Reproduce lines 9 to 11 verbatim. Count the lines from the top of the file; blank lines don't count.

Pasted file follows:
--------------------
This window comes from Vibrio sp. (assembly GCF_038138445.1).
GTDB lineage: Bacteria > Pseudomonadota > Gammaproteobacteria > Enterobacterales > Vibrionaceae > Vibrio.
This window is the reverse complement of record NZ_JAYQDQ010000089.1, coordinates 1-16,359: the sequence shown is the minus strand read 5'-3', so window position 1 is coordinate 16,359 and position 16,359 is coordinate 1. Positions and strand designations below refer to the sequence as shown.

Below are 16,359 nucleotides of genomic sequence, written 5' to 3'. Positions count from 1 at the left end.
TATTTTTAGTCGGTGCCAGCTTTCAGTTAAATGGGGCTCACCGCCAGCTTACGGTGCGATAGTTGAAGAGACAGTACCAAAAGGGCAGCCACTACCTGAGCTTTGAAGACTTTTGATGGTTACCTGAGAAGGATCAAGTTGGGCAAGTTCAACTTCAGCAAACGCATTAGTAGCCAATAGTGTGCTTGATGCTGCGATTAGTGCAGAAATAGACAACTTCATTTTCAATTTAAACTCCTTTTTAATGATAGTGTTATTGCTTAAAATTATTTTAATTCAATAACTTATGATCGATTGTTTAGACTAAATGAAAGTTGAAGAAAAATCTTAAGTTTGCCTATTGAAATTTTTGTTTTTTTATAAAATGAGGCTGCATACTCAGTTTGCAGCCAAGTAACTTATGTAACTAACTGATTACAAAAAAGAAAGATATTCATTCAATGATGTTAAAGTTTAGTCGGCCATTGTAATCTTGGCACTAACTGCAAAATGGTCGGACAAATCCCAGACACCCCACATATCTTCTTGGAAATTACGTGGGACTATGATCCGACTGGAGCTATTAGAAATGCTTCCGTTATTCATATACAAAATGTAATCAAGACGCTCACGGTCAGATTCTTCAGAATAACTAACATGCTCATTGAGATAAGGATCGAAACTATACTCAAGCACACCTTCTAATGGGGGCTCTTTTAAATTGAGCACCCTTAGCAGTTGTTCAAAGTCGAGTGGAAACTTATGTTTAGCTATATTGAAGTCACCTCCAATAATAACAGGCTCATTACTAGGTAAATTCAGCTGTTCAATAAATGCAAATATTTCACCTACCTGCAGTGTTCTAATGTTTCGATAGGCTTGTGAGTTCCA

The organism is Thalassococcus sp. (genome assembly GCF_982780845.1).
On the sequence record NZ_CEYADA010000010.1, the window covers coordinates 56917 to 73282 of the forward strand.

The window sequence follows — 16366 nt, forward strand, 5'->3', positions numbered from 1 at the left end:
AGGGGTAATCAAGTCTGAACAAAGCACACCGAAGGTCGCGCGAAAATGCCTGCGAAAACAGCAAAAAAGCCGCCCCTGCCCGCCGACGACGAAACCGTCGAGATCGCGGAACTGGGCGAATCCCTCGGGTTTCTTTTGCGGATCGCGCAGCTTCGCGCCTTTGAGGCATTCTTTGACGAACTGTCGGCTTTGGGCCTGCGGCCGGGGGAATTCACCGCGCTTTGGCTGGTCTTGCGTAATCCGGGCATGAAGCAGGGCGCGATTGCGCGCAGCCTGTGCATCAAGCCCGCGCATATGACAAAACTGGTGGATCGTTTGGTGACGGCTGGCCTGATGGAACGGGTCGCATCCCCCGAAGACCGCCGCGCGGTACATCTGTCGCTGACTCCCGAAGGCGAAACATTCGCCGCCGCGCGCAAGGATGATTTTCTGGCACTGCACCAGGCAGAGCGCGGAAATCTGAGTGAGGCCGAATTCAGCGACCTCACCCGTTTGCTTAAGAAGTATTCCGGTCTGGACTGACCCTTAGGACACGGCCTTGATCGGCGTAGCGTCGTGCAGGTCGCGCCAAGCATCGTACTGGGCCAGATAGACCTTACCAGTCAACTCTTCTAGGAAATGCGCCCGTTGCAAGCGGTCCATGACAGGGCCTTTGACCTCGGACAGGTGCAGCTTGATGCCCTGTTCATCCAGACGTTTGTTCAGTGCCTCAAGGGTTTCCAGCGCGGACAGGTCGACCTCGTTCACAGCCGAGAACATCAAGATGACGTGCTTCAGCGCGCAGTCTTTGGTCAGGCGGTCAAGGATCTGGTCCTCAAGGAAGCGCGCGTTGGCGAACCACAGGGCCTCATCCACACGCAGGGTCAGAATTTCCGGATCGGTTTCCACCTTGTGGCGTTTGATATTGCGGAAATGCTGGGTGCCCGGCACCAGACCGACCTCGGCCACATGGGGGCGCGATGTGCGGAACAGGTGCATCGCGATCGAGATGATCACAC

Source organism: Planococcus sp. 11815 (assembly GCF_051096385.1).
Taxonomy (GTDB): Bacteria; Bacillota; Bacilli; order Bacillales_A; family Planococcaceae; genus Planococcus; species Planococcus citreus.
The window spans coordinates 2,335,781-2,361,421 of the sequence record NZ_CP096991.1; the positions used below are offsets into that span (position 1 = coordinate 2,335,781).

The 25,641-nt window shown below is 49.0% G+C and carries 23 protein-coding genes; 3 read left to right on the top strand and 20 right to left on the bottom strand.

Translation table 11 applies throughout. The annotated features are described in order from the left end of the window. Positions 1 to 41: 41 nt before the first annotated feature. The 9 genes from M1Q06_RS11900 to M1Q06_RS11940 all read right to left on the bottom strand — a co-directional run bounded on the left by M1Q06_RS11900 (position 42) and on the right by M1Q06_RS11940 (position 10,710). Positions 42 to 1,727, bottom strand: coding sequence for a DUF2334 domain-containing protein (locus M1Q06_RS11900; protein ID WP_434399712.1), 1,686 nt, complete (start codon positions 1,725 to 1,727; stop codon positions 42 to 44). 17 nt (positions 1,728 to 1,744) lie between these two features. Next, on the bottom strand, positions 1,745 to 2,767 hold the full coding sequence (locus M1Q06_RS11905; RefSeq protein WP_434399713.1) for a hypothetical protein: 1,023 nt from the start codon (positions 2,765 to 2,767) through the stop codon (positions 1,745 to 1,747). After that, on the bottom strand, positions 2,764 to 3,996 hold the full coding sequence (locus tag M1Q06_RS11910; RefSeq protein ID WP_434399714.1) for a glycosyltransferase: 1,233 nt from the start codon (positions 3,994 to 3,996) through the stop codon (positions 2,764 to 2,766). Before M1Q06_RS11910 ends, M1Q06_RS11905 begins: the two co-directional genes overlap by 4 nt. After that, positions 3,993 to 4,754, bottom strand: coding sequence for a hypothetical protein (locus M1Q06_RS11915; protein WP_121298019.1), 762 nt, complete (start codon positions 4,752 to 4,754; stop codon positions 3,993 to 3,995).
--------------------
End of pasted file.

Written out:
AGGGGTAATCAAGTCTGAACAAAGCACACCGAAGGTCGCGCGAAAATGCCTGCGAAAACAGCAAAAAAGCCGCCCCTGCCCGCCGACGACGAAACCGTCGAGATCGCGGAACTGGGCGAATCCCTCGGGTTTCTTTTGCGGATCGCGCAGCTTCGCGCCTTTGAGGCATTCTTTGACGAACTGTCGGCTTTGGGCCTGCGGCCGGGGGAATTCACCGCGCTTTGGCTGGTCTTGCGTAATCCGGGCATGAAGCAGGGCGCGATTGCGCGCAGCCTGTGCATCAAGCCCGCGCATATGACAAAACTGGTGGATCGTTTGGTGACGGCTGGCCTGATGGAACGGGTCGCATCCCCCGAAGACCGCCGCGCGGTACATCTGTCGCTGACTCCCGAAGGCGAAACATTCGCCGCCGCGCGCAAGGATGATTTTCTGGCACTGCACCAGGCAGAGCGCGGAAATCTGAGTGAGGCCGAATTCAGCGACCTCACCCGTTTGCTTAAGAAGTATTCCGGTCTGGACTGACCCTTAGGACACGGCCTTGATCGGCGTAGCGTCGTGCAGGTCGCGCCAAGCATCGTACTGGGCCAGATAGACCTTACCAGTCAACTCTTCTAGGAAATGCGCCCGTTGCAAGCGGTCCATGACAGGGCCTTTGACCTCGGACAGGTGCAGCTTGATGCCCTGTTCATCCAGACGTTTGTTCAGTGCCTCAAGGGTTTCCAGCGCGGACAGGTCGACCTCGTTCACAGCCGAGAACATCAAGATGACGTGCTTCAGCGCGCAGTCTTTGGTCAGGCGGTCAAGGATCTGGTCCTCAAGGAAGCGCGCGTTGGCGAACCACAGGGCCTCATCCACACGCAGGGTCAGAATTTCCGGATCGGTTTCCACCTTGTGGCGTTTGATATTGCGGAAATGCTGGGTGCCCGGCACCAGACCGACCTCGGCCACATGGGGGCGCGATGTGCGGAACAGGTGCATCGCGATCGAGATGATCACAC

Source organism: Planococcus sp. 11815 (assembly GCF_051096385.1).
Taxonomy (GTDB): Bacteria; Bacillota; Bacilli; order Bacillales_A; family Planococcaceae; genus Planococcus; species Planococcus citreus.